Ham&High letters: Nazanin’s garden, Haverstock Hill questions, Co-op from old XO, remember Violet Mary Methley, Brexit, Pond Street garden, 100 Avenue Road and IHRA

Three-year-old Max plays in Nazanin's garden. Picture: JESSICA GROVE

Three-year-old Max plays in Nazanin's garden. Picture: JESSICA GROVE - Credit: Linda Grove

Letters, contributions and comments sent in from Ham&High readers this week.

Little Max loves his garden

Linda Grove writes:

My little three-year-old grandson Max likes to play in Nazanin’s garden and rearrange the memory stones on his way home from nursery.

He knows about Gabriella and Nazanin and asks his mum when they will be coming home.

I would like to invite any children to paint more stones for Gabriella and Nazanin and place them at the children’s garden by the Royal Free Hospital.

Max is one of many children who also likes to jump on the stepping stones the RFH volunteer gardeners observed and kept in their newly designed garden in Pond Street.

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This is an area of land that is jointly owned by Camden Council and the hospital.

It was derelict until a group of local residents got together to make a garden all the way down Pond Street.

We are looking for donations to continue the garden down towards Marks & Spencer, to carry on the path for the children and for volunteers.

If you would like to volunteer or make a donation, please contact sharon.howarth1@nhs.net, who we lease with at the Royal Free Charity office.

Email farce shows how building site tragedies occur

Barry Fox, Holmefield Court, Belsize Grove, writes:

Every time there is a tragic fire, toppled crane, fallen sign or collapsed scaffolding, the same question is asked: how could it happen when there are supposed to be tight building licence controls?

The way my persistent questions about site control in Haverstock Hill next to Belsize Park Tube

were handled after the builder went into liquidation makes it a

lot easier to understand how tragedies happen.

I contacted Camden Council, saying I could find no record of any application to erect the huge metal scaffolding that overhangs the heavily used public footway to Camden’s housing estate and the tennis club, adding I had “contacted the advertised agents, Lorenz, but they have been wholly unhelpful”.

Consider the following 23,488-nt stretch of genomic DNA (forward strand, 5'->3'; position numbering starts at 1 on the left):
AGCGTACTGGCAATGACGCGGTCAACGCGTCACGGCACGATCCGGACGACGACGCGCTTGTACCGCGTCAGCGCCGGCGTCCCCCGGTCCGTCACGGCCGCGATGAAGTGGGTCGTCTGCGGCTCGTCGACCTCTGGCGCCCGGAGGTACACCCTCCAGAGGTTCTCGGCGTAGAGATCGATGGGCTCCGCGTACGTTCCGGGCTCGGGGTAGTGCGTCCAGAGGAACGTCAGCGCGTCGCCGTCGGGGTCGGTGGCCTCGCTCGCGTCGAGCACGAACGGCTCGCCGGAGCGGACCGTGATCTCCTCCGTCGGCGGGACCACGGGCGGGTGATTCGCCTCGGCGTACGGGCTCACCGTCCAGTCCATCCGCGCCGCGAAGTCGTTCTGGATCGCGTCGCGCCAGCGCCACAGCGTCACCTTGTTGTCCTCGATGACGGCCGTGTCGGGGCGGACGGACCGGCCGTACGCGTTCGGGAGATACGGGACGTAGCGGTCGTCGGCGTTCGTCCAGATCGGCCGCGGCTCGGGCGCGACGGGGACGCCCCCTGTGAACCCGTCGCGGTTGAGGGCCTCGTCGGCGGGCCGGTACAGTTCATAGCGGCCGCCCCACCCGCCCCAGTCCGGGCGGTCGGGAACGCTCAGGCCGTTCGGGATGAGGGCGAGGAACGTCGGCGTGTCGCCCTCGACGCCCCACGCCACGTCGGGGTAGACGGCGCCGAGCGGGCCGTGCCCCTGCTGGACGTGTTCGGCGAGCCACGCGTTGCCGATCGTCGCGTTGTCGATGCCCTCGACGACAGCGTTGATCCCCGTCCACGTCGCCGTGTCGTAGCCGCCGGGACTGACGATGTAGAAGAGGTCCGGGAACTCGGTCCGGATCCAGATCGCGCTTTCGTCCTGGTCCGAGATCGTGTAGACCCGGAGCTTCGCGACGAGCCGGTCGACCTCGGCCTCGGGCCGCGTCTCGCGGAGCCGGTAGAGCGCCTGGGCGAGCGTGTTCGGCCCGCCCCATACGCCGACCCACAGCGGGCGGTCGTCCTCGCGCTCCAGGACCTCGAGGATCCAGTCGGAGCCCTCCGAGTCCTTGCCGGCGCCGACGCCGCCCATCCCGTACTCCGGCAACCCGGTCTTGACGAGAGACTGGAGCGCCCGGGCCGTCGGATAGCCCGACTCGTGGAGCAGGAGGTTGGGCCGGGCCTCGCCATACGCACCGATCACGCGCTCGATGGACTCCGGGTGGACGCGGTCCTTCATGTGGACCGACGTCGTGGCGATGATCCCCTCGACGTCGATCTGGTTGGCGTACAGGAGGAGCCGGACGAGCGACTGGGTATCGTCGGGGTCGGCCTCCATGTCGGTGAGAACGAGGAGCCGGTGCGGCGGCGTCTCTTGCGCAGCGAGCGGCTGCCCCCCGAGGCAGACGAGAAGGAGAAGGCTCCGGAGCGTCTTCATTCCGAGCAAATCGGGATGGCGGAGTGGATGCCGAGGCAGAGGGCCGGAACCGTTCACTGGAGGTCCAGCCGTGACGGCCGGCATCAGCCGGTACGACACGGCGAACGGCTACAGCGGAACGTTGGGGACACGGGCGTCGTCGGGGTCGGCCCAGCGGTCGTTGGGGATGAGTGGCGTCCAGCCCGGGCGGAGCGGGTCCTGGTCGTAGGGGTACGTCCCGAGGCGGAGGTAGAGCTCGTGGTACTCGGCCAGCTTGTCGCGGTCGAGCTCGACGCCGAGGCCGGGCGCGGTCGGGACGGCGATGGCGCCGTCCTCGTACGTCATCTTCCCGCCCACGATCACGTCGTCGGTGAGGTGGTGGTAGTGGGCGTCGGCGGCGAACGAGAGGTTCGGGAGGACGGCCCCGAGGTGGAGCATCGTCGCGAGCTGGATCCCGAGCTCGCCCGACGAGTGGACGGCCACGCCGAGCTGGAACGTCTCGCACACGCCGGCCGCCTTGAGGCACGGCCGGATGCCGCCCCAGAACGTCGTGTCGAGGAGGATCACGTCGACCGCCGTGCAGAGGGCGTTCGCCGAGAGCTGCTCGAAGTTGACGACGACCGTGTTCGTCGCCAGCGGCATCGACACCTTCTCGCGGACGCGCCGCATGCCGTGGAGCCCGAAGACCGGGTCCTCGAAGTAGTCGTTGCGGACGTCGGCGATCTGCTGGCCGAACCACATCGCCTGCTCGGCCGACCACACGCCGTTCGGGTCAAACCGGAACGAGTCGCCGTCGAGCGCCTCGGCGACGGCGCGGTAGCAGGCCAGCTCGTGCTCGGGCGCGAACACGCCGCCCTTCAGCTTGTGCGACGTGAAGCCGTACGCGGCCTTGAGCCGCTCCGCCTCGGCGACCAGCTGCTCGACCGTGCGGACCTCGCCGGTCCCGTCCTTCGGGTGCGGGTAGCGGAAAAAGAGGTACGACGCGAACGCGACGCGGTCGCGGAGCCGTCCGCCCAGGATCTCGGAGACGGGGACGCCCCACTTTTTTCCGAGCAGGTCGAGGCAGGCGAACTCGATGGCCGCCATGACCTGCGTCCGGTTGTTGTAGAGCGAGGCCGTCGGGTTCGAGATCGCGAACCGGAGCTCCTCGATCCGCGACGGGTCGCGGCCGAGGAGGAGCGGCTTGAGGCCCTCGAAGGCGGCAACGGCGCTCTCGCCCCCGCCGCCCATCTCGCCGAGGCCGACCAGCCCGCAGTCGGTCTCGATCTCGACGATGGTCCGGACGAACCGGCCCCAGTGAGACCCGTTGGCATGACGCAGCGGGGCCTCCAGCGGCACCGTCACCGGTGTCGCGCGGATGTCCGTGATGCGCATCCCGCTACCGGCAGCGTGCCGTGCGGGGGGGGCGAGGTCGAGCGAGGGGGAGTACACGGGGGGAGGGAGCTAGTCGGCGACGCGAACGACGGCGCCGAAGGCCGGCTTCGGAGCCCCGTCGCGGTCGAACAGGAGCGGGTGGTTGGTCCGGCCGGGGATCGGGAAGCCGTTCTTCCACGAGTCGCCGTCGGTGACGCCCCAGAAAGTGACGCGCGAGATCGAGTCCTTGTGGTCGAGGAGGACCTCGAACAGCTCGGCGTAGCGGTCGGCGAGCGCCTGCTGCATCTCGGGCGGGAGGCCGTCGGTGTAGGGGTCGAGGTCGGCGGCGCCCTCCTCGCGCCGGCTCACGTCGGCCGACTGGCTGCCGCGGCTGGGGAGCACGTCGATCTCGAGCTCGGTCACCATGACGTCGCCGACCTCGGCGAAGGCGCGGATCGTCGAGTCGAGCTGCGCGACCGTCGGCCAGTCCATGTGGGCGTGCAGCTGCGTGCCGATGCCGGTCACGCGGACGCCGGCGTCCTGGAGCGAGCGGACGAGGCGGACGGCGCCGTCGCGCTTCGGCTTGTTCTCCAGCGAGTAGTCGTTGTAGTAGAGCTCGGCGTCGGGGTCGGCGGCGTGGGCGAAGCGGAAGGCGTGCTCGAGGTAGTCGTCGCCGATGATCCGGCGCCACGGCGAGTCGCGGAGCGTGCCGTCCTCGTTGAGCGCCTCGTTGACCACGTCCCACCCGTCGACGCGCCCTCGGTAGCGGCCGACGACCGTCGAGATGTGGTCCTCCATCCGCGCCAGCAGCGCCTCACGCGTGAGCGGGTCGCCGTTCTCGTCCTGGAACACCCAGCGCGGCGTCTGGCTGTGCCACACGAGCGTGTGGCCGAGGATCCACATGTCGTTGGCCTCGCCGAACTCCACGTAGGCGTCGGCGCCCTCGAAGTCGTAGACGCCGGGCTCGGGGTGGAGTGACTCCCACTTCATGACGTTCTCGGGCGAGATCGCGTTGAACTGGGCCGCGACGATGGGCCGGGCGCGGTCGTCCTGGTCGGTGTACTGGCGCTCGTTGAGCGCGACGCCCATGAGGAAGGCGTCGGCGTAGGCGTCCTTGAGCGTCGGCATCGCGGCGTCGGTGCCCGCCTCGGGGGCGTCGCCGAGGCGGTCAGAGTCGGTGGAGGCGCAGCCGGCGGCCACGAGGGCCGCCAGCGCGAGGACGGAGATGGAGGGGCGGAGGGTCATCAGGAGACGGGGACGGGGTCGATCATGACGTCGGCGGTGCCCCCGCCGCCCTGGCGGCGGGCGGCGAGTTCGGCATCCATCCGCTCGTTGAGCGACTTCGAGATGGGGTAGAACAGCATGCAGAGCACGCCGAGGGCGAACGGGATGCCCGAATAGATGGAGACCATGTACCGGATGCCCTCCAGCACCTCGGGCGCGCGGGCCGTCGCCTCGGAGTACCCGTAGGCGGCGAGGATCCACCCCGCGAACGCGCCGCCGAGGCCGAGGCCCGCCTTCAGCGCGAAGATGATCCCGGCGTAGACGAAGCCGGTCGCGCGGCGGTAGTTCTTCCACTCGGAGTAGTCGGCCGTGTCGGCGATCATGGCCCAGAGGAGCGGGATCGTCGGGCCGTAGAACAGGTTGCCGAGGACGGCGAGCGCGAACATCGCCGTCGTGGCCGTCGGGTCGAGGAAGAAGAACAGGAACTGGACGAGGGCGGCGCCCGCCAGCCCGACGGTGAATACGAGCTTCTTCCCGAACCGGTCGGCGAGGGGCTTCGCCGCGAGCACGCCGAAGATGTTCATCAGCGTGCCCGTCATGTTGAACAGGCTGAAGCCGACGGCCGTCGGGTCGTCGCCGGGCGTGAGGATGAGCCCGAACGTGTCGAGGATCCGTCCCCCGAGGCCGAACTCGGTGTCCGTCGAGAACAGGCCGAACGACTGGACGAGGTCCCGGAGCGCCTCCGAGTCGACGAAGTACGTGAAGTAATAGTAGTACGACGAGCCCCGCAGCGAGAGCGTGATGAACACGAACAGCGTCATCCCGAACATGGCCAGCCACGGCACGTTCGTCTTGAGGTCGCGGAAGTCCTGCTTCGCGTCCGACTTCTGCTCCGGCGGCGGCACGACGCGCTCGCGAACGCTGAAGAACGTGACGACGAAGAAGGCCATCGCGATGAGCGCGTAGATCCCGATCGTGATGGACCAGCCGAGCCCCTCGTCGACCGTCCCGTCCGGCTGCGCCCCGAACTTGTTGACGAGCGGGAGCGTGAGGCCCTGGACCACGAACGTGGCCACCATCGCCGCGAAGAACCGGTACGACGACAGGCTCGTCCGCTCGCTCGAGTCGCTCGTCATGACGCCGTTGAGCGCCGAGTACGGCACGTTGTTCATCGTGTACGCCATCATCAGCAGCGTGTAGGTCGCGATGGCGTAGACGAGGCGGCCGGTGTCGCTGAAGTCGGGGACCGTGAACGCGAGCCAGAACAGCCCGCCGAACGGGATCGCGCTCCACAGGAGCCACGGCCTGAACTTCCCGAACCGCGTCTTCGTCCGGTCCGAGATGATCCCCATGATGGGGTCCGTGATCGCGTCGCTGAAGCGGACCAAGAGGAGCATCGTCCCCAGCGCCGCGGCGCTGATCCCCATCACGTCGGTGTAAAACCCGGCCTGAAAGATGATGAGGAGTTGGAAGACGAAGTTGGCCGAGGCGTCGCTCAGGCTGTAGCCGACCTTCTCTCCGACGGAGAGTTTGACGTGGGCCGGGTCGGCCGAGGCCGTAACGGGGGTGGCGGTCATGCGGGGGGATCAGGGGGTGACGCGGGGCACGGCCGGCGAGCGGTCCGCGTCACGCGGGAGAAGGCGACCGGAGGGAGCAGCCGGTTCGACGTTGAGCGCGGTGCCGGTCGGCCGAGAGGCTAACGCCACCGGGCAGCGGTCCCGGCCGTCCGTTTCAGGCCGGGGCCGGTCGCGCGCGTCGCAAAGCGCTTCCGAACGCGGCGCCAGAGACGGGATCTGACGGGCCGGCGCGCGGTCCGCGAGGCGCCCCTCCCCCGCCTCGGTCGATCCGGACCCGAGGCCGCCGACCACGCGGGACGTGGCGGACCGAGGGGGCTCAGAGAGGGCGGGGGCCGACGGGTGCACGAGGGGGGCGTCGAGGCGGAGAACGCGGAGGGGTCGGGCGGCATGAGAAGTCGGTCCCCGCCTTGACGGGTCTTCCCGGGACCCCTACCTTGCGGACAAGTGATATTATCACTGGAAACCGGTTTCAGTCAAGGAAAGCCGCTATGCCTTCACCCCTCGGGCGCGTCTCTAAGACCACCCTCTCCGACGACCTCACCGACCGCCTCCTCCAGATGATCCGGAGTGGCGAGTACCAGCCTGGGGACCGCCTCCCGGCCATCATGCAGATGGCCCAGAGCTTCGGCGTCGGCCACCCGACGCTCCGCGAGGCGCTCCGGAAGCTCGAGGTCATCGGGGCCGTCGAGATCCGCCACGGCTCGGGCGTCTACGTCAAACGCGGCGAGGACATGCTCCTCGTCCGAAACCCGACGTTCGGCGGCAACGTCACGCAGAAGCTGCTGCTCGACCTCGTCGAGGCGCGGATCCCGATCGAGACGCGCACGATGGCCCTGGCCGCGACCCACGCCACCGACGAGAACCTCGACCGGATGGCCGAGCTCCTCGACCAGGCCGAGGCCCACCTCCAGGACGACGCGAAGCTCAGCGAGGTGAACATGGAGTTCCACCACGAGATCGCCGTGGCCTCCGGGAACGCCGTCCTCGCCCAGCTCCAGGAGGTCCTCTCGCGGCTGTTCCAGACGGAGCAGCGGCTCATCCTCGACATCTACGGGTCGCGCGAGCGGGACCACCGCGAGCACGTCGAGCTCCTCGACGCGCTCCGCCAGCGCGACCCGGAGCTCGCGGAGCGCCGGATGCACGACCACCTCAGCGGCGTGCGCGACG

Camden’s building control officer replied, completely ignoring what I had written: “The agent may be able to provide you with further details of when works is [sic] likely to resume.”

When I complained about this absurd reply, the same building control officer wrote: “Camden’s streetworks team have advised that a scaffold license is only required if it were erected on or over the public footpath.

“I visited the site [and] do not recall seeing such as [sic] situation from my inspection.”

Camden’s streetworks operations officer also wrote: “The structure in question is not on the public highway.”

So I sent them all photos showing how the scaffolding was clearly “over the public footpath”, with copies to council leader Georgia Gould, Camden building control and Camden planning.

No one has ever explained how a building control officer can visit a building site and not see that it overhangs a public footway and thus needs a licence to protect the public.

Meanwhile Camden’s planning assistant has reported that Camden’s planning site inspector judges the matter of scaffolding erected over a public footway without a licence by a builder

who has gone bust as only a “priority C” matter and warrants a Camden site visit only in about three weeks “to assess the problem”.

For the record I also contacted Tulip Siddiq MP and council leader Georgia Gould.

Both auto-confirmed receipt – but neither of them has shown any interest.

Don’t open Co-op in Belsize Village

Moira Baughan, Belsize Lane, writes an open letter to Jo Whitfield, chief executive of the Co-operative’s food arm:

It would seem there are plans afoot to convert the old XO restaurant building into a Co-op in Belsize Village (“Locals worry Co-op could destroy village life as shop eyes former XO site”, Ham&High).

There is mounting opposition to this in the area as there so often is in these situations – but please consider the following points.